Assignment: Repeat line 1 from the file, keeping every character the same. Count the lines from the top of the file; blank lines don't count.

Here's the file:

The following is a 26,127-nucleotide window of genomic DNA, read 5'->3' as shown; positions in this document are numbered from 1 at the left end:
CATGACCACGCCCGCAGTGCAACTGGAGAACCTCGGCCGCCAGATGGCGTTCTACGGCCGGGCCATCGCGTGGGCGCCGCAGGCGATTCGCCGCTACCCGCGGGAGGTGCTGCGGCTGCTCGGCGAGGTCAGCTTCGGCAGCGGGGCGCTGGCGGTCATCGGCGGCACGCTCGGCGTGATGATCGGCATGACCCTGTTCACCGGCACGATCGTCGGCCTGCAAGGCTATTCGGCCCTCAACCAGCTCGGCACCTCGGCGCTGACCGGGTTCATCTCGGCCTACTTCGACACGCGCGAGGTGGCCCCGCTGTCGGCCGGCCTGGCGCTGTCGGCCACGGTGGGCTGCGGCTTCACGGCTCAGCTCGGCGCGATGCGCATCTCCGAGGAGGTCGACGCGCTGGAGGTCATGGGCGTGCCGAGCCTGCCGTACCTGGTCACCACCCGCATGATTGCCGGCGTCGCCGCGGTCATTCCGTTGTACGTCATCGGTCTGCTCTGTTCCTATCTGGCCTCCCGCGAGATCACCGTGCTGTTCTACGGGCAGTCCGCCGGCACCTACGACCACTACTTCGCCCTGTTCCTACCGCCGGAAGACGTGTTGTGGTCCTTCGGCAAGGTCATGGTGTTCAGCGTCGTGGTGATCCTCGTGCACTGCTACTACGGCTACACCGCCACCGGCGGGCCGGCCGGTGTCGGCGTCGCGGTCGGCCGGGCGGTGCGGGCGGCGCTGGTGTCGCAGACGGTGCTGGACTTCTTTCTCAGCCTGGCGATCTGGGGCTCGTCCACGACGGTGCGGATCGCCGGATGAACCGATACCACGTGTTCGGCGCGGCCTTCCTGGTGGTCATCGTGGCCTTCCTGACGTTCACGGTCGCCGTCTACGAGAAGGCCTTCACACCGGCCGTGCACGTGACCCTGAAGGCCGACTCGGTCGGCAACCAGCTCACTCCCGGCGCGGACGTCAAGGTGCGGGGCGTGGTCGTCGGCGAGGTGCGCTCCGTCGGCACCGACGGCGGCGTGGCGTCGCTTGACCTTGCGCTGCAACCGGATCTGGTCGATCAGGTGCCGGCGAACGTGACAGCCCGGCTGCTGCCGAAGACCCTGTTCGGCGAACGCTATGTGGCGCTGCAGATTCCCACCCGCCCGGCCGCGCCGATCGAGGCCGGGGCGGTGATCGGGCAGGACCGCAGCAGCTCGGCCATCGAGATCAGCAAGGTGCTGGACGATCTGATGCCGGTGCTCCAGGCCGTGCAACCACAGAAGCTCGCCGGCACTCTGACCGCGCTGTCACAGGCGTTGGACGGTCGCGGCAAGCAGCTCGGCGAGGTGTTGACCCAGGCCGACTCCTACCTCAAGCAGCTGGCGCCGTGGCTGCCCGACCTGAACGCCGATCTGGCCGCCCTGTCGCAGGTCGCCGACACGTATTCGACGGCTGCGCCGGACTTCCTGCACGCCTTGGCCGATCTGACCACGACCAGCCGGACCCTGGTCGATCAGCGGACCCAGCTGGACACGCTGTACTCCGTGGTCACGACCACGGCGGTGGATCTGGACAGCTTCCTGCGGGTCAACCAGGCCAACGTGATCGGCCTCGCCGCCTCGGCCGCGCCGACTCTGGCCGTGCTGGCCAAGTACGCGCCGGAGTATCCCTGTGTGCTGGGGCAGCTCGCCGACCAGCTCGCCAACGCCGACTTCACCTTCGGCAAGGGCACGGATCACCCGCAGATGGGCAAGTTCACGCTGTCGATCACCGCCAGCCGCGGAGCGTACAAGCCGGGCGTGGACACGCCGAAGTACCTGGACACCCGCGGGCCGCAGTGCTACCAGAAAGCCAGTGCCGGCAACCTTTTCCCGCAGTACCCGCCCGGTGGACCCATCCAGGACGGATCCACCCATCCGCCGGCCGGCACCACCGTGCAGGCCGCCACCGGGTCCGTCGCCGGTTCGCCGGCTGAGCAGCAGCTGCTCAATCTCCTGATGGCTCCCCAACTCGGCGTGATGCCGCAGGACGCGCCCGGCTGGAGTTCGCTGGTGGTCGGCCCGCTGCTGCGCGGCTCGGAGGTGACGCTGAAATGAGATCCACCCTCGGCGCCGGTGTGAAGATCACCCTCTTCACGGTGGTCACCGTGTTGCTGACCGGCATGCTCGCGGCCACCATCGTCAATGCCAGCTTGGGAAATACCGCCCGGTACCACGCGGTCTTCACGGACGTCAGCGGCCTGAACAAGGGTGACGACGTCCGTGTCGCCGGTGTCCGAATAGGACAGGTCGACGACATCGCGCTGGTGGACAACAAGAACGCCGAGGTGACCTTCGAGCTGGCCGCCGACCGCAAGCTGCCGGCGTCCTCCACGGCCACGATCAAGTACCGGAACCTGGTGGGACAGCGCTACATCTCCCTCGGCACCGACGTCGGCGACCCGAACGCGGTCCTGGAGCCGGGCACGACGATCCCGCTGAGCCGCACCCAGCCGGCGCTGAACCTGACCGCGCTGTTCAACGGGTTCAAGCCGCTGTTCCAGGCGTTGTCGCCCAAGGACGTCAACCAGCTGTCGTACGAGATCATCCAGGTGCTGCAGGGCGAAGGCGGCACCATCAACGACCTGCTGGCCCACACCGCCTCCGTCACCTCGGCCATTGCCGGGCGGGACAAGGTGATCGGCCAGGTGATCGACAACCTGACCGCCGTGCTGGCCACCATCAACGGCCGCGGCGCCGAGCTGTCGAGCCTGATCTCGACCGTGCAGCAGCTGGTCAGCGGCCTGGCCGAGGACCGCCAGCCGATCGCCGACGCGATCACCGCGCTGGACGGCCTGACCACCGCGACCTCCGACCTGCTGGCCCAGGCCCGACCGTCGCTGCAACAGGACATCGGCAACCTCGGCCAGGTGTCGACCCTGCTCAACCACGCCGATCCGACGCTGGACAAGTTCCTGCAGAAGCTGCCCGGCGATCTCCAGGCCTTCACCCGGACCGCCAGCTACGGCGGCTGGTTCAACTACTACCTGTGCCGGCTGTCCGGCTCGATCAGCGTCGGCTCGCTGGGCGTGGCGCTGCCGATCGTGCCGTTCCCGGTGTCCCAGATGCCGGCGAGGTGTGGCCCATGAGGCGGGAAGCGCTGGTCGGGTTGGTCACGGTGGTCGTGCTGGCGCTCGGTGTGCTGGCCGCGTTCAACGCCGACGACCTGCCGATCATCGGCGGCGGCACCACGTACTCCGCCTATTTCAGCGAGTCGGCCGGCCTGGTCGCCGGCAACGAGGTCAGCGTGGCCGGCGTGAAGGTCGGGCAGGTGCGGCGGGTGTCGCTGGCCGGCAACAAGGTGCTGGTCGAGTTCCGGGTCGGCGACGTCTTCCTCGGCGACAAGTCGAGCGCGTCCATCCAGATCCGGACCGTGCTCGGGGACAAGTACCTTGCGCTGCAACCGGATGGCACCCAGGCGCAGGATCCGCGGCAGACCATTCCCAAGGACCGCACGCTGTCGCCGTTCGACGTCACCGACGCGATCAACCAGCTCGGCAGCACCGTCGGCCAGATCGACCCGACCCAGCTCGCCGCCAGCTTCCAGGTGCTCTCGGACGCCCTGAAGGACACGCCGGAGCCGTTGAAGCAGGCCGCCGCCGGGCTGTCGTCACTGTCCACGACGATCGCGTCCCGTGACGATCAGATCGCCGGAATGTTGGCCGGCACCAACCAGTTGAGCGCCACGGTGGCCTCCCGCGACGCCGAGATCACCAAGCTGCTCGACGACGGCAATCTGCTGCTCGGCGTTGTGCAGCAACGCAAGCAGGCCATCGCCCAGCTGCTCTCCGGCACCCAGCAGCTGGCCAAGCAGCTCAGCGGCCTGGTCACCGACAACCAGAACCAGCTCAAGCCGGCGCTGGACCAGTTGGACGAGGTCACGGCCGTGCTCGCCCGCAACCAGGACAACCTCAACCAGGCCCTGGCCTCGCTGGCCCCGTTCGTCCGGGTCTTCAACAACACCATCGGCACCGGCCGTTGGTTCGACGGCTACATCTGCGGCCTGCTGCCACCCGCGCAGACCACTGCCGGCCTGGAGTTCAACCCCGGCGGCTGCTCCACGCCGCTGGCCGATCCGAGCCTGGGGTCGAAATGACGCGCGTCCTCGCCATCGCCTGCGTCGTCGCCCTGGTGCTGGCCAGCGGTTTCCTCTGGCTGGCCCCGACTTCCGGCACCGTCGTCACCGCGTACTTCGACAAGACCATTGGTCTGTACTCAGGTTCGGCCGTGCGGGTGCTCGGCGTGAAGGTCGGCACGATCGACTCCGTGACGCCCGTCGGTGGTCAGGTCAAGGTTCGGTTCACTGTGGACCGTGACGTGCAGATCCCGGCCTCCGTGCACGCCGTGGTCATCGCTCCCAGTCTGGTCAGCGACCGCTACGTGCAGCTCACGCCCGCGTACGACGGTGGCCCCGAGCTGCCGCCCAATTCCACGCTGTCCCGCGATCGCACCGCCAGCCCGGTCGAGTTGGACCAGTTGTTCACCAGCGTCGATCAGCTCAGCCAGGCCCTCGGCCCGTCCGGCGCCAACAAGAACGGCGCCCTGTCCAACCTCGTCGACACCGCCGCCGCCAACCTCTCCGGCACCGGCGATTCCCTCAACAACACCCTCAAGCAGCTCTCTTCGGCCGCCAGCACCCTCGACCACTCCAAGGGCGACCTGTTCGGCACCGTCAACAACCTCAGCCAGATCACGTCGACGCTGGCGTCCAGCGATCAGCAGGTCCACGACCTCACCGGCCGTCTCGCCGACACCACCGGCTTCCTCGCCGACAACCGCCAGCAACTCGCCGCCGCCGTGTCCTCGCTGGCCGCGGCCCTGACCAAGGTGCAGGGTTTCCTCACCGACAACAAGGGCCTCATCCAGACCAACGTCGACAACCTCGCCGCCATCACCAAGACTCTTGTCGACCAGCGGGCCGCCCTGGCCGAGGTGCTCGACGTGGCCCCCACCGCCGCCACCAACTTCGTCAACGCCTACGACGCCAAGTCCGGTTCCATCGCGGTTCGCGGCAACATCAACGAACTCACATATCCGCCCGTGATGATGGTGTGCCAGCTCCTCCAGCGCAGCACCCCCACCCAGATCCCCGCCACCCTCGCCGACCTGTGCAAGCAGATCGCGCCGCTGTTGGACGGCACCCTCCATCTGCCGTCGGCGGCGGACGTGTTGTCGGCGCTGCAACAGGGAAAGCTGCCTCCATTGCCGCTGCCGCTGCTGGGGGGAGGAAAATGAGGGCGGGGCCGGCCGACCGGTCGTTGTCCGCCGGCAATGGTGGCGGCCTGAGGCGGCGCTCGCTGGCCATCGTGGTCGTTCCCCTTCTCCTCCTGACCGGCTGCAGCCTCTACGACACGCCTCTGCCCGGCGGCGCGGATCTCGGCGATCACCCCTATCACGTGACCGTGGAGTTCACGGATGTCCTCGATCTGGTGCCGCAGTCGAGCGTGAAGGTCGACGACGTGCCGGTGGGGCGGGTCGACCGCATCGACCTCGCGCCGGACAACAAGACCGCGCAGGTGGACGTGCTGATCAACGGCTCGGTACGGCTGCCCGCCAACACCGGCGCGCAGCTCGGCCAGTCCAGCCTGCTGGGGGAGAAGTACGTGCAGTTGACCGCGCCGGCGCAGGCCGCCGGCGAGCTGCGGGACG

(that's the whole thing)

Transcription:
The following is a 26,127-nucleotide window of genomic DNA, read 5'->3' as shown; positions in this document are numbered from 1 at the left end: